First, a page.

The Bell Curve: Intelligence and Class Structure in American Life
The Bell Curve is the product of an obsession, or, more exactly, of two different obsessions. Richard Herrnstein—who died on September 24 of this year—was obsessed with the heritability of intelligence, the view that much the largest factor in our intellectual abilities comes in our genes. He was also convinced that there had been a liberal conspiracy to obscure the significance of genetically based differences in the intelligence of different races, social classes, and ethnic groups, and that all manner of educational and economic follies were being perpetrated in consequence. Charles Murray—who is energetically and noisily with us still—is obsessed with what he believes to be the destructive effects of the American welfare state.
The result of their cooperation is a decidedly mixed affair. The politics of The Bell Curve are at best slightly mad, and at worst plain ugly. Its literary tone wobbles uneasily between truculence and paranoia. Its intellectual pretensions are often ill founded. For all that, anyone who has an interest in the philosophy of science and a taste for public policy will enjoy much of The Bell Curve; it is full of interesting, if dubiously reliable, information, and it offers the always engaging spectacle of two practical-minded men firmly in the grip of irrational passion.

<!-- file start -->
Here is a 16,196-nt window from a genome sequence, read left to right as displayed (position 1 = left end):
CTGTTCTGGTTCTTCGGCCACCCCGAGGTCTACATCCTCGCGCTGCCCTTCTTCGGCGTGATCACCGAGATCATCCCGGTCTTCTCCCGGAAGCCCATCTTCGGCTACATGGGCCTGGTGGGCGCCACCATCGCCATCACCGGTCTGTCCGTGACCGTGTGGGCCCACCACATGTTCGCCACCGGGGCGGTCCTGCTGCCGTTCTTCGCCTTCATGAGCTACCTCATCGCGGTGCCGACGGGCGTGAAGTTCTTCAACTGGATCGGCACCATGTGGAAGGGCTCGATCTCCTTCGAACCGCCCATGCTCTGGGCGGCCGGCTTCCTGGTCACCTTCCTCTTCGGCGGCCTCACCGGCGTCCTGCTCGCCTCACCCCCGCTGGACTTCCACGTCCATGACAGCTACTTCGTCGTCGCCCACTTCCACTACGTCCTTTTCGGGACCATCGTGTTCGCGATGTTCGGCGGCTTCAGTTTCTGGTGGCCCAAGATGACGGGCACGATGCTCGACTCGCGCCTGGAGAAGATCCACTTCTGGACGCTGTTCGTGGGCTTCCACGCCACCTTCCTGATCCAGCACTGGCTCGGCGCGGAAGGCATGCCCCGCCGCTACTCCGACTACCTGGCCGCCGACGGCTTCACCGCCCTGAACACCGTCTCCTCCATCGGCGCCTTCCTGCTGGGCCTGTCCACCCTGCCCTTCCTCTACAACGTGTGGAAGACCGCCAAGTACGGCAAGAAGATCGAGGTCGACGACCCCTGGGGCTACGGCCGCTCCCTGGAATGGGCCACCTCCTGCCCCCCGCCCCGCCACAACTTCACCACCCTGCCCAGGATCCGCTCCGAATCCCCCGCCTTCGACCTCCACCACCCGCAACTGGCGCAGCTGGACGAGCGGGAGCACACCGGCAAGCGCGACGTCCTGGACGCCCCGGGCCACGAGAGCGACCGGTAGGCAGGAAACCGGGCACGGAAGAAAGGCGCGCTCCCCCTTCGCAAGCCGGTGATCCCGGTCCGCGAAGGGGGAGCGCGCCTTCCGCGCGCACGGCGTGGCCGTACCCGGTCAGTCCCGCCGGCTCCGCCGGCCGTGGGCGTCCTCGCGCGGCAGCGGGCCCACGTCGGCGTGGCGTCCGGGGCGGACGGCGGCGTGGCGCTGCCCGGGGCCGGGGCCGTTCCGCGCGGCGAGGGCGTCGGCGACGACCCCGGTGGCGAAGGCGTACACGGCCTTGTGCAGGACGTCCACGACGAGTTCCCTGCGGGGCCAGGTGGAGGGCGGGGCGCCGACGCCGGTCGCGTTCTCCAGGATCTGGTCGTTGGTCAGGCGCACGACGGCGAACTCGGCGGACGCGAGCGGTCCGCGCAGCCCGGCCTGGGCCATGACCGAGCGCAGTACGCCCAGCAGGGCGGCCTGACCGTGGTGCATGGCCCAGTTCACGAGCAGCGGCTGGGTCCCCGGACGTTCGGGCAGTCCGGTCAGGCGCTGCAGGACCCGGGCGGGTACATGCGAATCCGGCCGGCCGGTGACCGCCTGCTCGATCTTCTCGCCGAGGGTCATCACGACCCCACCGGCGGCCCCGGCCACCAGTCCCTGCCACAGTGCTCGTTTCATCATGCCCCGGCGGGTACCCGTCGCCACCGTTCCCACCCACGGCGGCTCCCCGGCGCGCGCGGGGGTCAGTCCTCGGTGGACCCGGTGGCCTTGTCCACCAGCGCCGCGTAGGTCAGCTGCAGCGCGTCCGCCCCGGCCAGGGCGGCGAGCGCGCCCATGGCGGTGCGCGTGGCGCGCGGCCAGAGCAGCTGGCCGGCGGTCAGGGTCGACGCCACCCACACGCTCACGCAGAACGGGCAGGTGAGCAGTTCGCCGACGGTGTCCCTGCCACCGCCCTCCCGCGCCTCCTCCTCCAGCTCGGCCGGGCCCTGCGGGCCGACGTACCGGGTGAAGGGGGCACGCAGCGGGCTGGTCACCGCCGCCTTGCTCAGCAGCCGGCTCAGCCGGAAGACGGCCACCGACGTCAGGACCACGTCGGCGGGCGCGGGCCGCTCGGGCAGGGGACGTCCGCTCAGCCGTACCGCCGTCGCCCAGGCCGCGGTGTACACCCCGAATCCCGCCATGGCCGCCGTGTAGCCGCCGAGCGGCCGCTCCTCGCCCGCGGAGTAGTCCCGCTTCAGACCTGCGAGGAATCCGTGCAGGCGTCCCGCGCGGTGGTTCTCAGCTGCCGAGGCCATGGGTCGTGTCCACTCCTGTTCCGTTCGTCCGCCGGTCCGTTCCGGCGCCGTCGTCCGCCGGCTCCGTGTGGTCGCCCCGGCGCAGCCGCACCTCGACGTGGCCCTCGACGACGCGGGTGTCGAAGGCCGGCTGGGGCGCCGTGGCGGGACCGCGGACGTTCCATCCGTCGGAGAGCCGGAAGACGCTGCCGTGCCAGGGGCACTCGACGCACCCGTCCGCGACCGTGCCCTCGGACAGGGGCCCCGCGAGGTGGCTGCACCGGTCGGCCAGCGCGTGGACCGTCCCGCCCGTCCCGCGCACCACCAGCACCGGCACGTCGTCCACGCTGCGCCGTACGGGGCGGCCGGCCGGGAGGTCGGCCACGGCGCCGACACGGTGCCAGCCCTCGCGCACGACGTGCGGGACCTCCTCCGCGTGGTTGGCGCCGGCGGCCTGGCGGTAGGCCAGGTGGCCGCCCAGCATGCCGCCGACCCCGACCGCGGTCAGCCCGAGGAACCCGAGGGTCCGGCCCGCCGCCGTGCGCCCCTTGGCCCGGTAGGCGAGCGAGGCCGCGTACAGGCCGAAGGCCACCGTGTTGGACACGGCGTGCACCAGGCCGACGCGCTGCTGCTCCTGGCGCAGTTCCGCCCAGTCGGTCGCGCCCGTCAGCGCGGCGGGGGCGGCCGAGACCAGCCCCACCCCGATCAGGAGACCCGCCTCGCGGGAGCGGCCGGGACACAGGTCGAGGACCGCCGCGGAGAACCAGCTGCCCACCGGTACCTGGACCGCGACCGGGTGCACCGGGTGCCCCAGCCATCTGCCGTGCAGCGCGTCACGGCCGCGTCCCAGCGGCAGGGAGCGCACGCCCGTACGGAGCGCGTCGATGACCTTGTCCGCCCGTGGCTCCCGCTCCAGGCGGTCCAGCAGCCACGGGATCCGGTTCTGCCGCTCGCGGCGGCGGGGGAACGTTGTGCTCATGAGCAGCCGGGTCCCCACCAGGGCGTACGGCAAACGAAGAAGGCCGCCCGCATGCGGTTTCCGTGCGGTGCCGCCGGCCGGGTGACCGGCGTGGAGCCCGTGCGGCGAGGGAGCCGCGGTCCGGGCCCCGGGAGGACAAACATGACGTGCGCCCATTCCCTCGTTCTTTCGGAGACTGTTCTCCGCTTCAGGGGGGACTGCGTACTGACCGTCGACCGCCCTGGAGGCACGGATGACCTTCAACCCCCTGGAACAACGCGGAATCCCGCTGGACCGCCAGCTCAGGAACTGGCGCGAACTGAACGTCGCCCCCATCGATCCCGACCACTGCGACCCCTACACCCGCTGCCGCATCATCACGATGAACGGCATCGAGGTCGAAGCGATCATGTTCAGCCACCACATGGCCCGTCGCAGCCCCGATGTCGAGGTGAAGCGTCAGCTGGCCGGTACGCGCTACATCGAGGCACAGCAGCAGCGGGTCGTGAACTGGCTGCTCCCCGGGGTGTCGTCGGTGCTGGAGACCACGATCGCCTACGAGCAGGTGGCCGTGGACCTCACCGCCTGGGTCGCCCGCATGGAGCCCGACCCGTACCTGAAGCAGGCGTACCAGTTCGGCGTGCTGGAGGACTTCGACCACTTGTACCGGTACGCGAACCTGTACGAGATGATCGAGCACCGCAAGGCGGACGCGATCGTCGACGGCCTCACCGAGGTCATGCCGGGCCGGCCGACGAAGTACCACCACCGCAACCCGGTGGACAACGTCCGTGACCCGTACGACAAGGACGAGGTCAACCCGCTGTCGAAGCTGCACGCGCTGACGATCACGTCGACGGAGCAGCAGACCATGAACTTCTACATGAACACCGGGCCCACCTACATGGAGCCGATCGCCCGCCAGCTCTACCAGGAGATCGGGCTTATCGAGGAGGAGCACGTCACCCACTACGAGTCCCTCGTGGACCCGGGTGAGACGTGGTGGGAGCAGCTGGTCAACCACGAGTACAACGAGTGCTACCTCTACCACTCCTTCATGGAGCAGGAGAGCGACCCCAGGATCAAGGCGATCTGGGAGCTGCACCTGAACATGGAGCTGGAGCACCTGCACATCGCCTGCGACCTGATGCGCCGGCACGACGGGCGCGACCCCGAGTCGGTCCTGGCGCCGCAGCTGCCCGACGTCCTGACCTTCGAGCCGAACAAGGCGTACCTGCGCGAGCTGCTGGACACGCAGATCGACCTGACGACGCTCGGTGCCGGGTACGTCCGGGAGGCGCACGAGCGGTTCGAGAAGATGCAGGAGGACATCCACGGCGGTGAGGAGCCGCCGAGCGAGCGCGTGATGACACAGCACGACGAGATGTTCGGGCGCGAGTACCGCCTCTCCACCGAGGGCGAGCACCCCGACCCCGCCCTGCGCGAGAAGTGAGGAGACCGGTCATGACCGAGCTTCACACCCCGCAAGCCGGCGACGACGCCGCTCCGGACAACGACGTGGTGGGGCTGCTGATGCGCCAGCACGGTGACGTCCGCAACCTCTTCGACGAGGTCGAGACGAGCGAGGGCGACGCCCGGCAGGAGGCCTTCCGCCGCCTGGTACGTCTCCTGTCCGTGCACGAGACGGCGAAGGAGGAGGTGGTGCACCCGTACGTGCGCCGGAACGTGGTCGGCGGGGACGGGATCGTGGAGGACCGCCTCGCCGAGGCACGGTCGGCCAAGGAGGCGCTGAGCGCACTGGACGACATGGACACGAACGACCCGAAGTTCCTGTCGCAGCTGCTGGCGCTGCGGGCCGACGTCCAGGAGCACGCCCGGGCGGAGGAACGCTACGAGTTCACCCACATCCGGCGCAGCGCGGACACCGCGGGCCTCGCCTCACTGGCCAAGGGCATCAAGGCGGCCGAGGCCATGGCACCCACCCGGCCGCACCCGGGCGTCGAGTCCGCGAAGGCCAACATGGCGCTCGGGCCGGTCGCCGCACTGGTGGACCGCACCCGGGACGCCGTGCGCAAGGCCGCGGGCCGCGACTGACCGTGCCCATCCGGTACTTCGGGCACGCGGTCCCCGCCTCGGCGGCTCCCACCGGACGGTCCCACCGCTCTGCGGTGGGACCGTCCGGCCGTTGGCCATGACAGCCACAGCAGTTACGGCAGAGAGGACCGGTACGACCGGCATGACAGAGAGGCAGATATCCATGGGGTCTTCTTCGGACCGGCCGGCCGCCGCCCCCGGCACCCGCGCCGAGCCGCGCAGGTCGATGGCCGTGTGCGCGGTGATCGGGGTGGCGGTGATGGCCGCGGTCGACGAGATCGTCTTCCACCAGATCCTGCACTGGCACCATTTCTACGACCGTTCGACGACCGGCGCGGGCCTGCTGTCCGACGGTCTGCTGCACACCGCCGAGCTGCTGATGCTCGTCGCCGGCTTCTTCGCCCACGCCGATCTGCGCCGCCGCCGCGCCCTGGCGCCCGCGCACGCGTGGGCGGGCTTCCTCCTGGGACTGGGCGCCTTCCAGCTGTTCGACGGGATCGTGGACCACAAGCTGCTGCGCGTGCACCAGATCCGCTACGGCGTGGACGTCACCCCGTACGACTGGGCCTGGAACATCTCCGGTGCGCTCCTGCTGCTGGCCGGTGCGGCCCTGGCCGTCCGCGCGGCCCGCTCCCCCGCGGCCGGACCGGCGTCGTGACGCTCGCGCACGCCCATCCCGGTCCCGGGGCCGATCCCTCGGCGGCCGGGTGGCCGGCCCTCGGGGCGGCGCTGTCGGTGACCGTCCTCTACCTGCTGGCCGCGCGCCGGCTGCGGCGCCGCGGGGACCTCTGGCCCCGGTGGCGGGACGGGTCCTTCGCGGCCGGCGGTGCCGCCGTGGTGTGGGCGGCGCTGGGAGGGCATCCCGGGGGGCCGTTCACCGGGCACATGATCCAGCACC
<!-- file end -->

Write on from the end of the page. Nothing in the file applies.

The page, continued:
Richard Herrnstein’s passion was the conviction that each person has a fixed or nearly fixed quantum of “cognitive ability,” the intelligence whose quotient constitutes your IQ. Herrnstein began his career as a disciple of the behaviorist psychologist B. F. Skinner, and therefore as a devout environmentalist. Then he fell in love with “Spearman’s g.” Charles Spearman was a turn-of-the-century British Army officer and statistician who thought that people possess varying amounts of general intelligence—or “g”—and invented statistical techniques to discover which intelligence tests most directly tap into this basic ability.
Skeptics have always said that g explains nothing: the fact that the performance of individuals on different tests is closely correlated, and predicts their success in school work and some occupational settings, is important and interesting. Talk of g adds nothing to the fact of the correlation. Herrnstein, however, was no skeptic in this matter. At the first mention of g he confesses that “its reality … was and remains arguable.” But eleven pages later, he claims that g sits at the center of the mind’s capacities “as an expression of a core mental ability much like the ability Spearman identified at the turn of the century,” while eight pages on, after a further bout with the skeptics, he announces that it is universally accepted that “there is such a thing as a general factor of cognitive ability on which human beings differ.”